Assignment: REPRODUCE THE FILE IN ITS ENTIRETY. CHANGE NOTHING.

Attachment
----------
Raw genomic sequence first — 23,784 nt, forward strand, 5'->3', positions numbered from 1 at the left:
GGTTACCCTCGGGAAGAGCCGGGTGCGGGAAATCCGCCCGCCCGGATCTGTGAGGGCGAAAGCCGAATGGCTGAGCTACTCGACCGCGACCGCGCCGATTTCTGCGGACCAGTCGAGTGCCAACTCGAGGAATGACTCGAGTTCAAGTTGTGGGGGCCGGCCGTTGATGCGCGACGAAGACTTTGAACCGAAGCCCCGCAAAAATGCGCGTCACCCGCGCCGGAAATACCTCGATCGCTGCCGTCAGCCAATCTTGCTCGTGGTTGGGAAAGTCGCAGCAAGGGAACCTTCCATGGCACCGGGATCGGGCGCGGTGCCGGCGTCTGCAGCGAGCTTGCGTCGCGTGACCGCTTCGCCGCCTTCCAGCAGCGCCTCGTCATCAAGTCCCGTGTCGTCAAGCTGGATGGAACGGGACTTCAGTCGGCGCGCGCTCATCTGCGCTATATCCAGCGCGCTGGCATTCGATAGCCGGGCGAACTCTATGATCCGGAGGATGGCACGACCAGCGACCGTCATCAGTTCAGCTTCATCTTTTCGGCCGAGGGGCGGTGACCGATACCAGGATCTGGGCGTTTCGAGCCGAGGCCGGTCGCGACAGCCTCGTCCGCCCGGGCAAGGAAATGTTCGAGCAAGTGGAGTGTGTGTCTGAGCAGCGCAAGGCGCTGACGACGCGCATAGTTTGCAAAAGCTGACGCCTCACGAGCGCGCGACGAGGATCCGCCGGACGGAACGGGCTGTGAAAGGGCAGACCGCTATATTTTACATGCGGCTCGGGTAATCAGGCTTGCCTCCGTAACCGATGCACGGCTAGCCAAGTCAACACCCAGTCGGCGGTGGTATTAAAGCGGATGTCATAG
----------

Raw genomic sequence first — 23,784 nt, forward strand, 5'->3', positions numbered from 1 at the left:
GGTTACCCTCGGGAAGAGCCGGGTGCGGGAAATCCGCCCGCCCGGATCTGTGAGGGCGAAAGCCGAATGGCTGAGCTACTCGACCGCGACCGCGCCGATTTCTGCGGACCAGTCGAGTGCCAACTCGAGGAATGACTCGAGTTCAAGTTGTGGGGGCCGGCCGTTGATGCGCGACGAAGACTTTGAACCGAAGCCCCGCAAAAATGCGCGTCACCCGCGCCGGAAATACCTCGATCGCTGCCGTCAGCCAATCTTGCTCGTGGTTGGGAAAGTCGCAGCAAGGGAACCTTCCATGGCACCGGGATCGGGCGCGGTGCCGGCGTCTGCAGCGAGCTTGCGTCGCGTGACCGCTTCGCCGCCTTCCAGCAGCGCCTCGTCATCAAGTCCCGTGTCGTCAAGCTGGATGGAACGGGACTTCAGTCGGCGCGCGCTCATCTGCGCTATATCCAGCGCGCTGGCATTCGATAGCCGGGCGAACTCTATGATCCGGAGGATGGCACGACCAGCGACCGTCATCAGTTCAGCTTCATCTTTTCGGCCGAGGGGCGGTGACCGATACCAGGATCTGGGCGTTTCGAGCCGAGGCCGGTCGCGACAGCCTCGTCCGCCCGGGCAAGGAAATGTTCGAGCAAGTGGAGTGTGTGTCTGAGCAGCGCAAGGCGCTGACGACGCGCATAGTTTGCAAAAGCTGACGCCTCACGAGCGCGCGACGAGGATCCGCCGGACGGAACGGGCTGTGAAAGGGCAGACCGCTATATTTTACATGCGGCTCGGGTAATCAGGCTTGCCTCCGTAACCGATGCACGGCTAGCCAAGTCAACACCCAGTCGGCGGTGGTATTAAAGCGGATGTCATAG